Col. Sigler published his book himself and lost several thousand dollars on the venture. ”the number of people interested in numismatic bibliography is quite small. (We’re rather rare birds -- species numismaticus bibliognost.)” I strongly recommend Attinelli’s book to you…I know of only seven copies in existence” [a listing follows]/etc.;
Lot 627 [Birmingham Mint]. THE MINT, BRMINGHAM, LIMITED…
THE MINT, BIRMINGHAM, LIMITED, (FORMERLY RALPH HEATON & SONS) BIRMINGHAM (ENGLAND), COINERS TO THE BRITISH, FRENCH, ITALIAN, RUSSIAN, ROUMANIAN, CHILIAN, SERVIAN AND NUMEROUS OTHER GOVERNMENTS, CONTRACT FOR THE COINAGE OF ALL KINDS OF MONEY IN GOLD, SILVER, NICKEL, COPPER, BRONZE, OR OTHER ALLOYS. THE SUPPLY OF METALS FOR COINS IN THE ROLLED STRIP, OR IN BLANKS FINISHED READY FOR THE COINING PRESS. MINT MACHINERY OF THE MOST APPROVED CONSTRUCTION, AND THE ENGRAVING AND MANUFACTURE OF DIES. ESTIMATES FURNISHED FOR ENTIRELY NEW COINAGE, OR FOR THE REFONTE AND CONVERSION OF OLD COINS INTO NEW MONEY.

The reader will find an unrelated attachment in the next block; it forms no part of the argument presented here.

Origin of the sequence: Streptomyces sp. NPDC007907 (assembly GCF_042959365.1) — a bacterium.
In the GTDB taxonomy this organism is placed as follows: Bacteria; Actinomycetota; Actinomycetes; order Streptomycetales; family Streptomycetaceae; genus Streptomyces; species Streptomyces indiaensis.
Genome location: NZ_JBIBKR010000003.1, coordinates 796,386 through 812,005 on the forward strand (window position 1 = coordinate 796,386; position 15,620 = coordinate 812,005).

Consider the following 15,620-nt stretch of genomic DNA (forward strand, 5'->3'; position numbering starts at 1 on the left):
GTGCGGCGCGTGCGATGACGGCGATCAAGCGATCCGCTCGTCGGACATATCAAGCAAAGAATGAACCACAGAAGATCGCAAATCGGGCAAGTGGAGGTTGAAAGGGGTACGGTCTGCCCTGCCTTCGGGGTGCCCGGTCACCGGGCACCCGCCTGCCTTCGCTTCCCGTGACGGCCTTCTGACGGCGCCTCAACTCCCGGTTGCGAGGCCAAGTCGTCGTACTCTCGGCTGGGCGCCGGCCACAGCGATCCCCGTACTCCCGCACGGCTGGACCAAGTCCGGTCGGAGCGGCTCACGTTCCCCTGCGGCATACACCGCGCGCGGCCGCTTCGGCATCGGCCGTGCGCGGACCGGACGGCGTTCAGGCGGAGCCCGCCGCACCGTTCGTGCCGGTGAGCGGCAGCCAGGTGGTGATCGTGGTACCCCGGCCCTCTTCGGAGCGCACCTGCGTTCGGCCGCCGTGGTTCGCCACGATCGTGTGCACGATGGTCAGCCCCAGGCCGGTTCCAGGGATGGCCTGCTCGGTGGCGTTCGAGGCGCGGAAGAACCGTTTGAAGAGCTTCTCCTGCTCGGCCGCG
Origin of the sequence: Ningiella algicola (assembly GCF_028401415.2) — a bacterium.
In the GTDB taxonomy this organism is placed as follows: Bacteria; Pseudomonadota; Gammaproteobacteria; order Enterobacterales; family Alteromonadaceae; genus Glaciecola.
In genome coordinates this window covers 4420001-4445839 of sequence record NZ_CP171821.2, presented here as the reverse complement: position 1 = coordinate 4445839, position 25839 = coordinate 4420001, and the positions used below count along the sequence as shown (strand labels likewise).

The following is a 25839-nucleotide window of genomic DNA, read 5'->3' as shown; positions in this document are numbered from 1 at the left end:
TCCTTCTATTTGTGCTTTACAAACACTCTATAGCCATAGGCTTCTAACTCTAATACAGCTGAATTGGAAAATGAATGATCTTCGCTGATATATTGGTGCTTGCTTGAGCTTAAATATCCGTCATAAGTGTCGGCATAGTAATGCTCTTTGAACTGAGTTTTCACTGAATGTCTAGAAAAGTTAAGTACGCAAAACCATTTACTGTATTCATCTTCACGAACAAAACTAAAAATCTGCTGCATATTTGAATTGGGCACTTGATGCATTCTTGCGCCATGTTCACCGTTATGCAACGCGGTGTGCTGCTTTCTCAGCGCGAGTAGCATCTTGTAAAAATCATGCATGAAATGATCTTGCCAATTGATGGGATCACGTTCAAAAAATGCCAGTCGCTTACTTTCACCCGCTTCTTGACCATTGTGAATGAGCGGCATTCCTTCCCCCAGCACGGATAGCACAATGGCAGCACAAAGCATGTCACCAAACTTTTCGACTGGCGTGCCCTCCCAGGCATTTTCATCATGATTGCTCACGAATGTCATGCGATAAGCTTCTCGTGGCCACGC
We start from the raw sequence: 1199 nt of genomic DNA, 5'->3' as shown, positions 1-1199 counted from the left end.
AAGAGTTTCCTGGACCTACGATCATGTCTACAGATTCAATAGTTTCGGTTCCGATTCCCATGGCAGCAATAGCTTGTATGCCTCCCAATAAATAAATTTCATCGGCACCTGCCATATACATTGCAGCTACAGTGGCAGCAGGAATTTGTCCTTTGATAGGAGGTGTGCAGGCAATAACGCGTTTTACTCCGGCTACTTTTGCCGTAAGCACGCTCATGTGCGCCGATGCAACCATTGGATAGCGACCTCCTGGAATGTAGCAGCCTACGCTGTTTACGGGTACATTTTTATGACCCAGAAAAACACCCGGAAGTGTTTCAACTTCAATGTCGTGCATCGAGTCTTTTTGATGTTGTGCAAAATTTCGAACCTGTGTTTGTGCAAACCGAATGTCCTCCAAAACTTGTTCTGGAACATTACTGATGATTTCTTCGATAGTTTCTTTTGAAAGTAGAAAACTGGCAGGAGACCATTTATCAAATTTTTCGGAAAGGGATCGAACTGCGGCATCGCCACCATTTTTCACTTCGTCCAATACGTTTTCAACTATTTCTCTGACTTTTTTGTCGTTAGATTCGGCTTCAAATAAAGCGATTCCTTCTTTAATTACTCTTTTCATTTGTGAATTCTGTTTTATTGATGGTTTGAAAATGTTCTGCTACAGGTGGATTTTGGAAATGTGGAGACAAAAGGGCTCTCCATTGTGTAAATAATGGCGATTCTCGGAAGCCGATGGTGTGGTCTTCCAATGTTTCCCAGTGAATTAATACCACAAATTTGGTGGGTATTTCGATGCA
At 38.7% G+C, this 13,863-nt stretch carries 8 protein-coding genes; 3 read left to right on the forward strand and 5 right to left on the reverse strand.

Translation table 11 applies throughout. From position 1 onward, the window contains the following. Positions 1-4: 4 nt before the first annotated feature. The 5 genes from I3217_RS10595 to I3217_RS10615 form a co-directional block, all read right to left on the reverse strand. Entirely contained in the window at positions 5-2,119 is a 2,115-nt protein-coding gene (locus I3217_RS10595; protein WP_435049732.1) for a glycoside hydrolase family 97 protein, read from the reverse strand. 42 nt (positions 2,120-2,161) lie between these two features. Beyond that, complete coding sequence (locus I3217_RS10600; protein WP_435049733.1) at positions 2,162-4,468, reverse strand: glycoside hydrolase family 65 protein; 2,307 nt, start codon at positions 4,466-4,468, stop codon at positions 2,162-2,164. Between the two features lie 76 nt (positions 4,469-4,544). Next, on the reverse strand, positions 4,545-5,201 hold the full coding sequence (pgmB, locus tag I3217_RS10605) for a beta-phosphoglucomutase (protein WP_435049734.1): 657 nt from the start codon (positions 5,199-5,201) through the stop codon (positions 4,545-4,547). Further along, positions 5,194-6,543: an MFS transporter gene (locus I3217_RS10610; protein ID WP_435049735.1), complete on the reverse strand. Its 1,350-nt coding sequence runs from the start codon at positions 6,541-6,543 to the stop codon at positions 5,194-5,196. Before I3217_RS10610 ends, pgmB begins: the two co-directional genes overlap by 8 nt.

Birmingham: The "Journal" Printing Offices, 31, Cannon Street, 1904. 78 pages (numbered 1-10, added leaf 10a, 11-73, followed by 3 unnumbered), errata slip tipped in, 13 very fine autotype plates of coins and medals. Original red cloth, upper cover lettered and decorated in gilt, including a depiction of the manufactory, all page edges gilt.
Ex libris Frank and Laurese Katen; ex October 6, 2001 Bergman Library Kolbe sale, lot 246. Rarely offered. An interesting collection of testimonial and other letters from coining authorities throughout the world, finely illustrated. Includes information on the products of the Birmingham Mint, including several letters and extracts from reports of C. W. Freemantle, Deputy Master of the royal Mint, London. Most interesting and useful, particularly for its superb illustrations of coins and medals from all over the world issued by the Birmingham Mint.
I wonder if the new Kindle will allow pictures to be viewed? If Krause and Whitman offered Kindle versions of their books, that might be the most revolutionary thing for collectors since the photographic plate. Imagine having all of your key reference books on a lightweight tablet 1/3 inch thick to take out at a dealer's table at a coin show?